Iran's regime is planning to execute Amanj Veisee for a crime he committed at the age of 15, Rebecca Carr of Amnesty International's 'Children's Human Rights Network' says.
"At his retrial in December Juvenile offender Amanj Veisee was resentenced to death for the murder of his cousin – despite an official forensic report concluding that he had not attained ‘mental growth and maturity’ at the time of the crime," Ms. Carr wrote on the website of Amnesty International UK.
"Amanj had originally been sentenced in 2008, following the fatal stabbing of us cousin during a fight. He was just 15 at the time of the stabbing and has always said he did not intend to kill his cousin."
"He says they had grown up together and he loved him deeply. He claims to have stabbed him only in a frightened reaction to his 23-year-old cousin strangling him."
"Amanj was originally sentenced to death in 2008 but was granted a retrial due to concerns that he did not understand the nature of the crime or its consequences."
Despite a state forensic institution, the Legal Medicine Organization, concluding that Amanj had not attained “mental growth and maturity’ at the time of the crime, following a retrial in 2015 the court resentenced him to death.
Ms. Carr says: "The verdict is less than one page long. It dismisses the forensic report as ‘non-binding’ and concludes: ‘there is no doubt about his mental maturity at the time of the crime.’"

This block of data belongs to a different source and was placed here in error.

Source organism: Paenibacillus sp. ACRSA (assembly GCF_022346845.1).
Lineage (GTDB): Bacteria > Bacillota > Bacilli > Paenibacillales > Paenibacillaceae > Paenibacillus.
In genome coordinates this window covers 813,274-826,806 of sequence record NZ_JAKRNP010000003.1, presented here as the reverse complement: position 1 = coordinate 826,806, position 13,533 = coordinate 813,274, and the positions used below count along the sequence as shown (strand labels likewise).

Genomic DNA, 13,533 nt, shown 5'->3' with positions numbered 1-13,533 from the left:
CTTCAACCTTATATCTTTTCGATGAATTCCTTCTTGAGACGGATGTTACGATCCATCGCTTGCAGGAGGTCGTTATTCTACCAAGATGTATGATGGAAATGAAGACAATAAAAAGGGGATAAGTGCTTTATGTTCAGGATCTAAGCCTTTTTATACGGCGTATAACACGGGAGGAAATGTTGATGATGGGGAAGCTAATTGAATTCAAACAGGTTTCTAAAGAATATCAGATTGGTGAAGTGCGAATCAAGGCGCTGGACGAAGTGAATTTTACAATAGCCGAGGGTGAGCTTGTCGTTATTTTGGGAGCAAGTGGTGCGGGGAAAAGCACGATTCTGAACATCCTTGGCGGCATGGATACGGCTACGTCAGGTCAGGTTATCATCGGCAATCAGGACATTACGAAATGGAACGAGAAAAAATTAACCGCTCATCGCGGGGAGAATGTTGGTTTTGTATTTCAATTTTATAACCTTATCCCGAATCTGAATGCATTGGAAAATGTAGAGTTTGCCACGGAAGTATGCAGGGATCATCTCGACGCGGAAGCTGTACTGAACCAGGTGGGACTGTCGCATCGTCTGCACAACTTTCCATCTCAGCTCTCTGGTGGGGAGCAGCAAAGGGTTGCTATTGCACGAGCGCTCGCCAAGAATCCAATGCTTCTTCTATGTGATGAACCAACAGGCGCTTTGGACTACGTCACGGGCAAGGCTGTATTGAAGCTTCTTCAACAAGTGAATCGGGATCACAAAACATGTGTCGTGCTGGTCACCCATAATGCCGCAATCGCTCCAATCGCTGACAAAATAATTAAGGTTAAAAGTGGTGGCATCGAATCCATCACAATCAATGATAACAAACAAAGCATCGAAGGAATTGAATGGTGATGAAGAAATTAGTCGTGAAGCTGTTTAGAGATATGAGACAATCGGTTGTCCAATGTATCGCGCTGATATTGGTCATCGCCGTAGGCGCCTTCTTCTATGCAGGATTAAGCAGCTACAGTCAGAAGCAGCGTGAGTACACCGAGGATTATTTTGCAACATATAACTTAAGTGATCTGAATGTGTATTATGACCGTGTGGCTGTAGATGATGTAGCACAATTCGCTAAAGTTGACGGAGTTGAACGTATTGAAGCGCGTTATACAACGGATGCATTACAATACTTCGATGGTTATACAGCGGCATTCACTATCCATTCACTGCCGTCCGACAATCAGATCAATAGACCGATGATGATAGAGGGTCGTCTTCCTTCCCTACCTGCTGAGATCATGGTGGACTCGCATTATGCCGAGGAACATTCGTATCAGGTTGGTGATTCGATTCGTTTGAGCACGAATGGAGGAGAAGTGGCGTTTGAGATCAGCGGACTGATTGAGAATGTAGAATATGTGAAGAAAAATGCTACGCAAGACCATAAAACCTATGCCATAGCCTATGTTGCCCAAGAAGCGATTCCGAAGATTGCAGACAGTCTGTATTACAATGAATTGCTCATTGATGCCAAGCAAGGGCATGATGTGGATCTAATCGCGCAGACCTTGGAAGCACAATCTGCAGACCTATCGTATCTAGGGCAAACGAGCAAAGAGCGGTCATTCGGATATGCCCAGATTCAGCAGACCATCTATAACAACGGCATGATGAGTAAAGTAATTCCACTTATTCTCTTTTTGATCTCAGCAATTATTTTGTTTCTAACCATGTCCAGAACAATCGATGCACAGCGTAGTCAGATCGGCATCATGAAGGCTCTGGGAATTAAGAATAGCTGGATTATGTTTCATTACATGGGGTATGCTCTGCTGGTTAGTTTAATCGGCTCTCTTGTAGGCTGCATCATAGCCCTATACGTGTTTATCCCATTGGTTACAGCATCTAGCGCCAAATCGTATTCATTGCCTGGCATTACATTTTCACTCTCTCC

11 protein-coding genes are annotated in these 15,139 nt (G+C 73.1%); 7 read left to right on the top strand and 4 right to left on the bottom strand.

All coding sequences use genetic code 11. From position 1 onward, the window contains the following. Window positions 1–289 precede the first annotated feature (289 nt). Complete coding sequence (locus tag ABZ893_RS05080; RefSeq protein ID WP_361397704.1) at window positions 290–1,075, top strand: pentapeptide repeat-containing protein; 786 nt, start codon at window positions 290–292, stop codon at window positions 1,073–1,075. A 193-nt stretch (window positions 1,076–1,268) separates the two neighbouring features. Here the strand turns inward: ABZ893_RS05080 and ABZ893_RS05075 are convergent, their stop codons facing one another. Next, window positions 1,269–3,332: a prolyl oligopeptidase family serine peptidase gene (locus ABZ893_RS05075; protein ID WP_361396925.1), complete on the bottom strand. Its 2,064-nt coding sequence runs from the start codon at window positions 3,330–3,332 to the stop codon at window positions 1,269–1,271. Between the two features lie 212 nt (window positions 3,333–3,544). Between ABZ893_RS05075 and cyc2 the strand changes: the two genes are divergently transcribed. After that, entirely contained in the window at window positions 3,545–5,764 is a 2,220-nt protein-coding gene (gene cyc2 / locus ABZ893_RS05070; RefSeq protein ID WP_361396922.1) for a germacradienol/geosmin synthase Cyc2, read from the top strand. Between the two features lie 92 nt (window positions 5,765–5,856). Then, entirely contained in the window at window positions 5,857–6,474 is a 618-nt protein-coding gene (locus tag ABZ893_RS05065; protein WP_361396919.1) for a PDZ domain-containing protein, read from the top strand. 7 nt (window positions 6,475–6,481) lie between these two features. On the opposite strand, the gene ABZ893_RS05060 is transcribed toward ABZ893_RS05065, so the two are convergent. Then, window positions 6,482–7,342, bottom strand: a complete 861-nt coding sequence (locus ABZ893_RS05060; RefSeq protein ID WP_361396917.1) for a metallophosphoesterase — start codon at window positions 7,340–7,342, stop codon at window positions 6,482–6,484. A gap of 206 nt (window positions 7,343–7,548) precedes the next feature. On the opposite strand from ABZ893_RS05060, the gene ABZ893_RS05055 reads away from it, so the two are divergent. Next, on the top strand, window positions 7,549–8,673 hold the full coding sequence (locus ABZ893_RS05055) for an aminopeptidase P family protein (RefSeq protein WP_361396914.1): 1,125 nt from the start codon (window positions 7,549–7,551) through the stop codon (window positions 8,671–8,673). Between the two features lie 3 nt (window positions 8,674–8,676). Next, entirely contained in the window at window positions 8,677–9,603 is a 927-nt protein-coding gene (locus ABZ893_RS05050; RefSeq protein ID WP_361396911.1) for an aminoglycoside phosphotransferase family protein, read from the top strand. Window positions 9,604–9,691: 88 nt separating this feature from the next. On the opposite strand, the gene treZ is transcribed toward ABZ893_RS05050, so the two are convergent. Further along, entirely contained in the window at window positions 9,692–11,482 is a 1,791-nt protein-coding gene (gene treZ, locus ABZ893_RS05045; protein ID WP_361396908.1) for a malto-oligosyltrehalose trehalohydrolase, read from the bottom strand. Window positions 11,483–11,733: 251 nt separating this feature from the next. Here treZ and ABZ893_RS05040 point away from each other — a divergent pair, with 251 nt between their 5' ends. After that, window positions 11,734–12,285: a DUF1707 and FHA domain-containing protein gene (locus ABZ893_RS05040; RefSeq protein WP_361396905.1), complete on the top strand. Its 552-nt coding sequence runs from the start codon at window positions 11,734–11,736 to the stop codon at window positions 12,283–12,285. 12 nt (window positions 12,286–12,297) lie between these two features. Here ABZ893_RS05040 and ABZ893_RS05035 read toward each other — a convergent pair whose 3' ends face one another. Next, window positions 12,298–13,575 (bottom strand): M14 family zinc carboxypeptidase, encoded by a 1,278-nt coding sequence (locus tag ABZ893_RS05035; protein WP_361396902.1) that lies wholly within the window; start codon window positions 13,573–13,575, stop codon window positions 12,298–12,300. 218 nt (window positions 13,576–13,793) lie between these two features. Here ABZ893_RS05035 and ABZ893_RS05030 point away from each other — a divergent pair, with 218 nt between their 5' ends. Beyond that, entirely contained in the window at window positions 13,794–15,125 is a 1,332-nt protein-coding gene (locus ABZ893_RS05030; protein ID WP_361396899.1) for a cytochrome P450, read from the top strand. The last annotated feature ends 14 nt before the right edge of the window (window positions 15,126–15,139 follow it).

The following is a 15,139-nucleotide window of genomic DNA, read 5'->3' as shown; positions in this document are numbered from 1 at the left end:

"Iran’s use of the death penalty on juvenile offenders has been criticised by bodies including the UN Committee on the Rights of the Child, who in only January of this year noted their serious concern that the exemption of juvenile offenders from the death penalty is ‘under full discretion of judges who are allowed, but not mandated to seek forensic expert opinion and that several persons have been resentenced to death following such retrials’."
In an Urgent Action appeal over Mr. Veisee's case on February 19, 2016, Amnesty International pointed out: "The age of adult criminal responsibility in Iran has been set at nine lunar years for girls and 15 lunar years for boys in cases of hodud (offences against God carrying inalterable punishments prescribed by Shari’a law) and qesas (retribution-in-kind connected with a criminal act), From this age a child convicted of these offences is generally convicted and sentenced in the same way as an adult."
According to the United Nations at least 160 juvenile offenders are now on death row in Iran.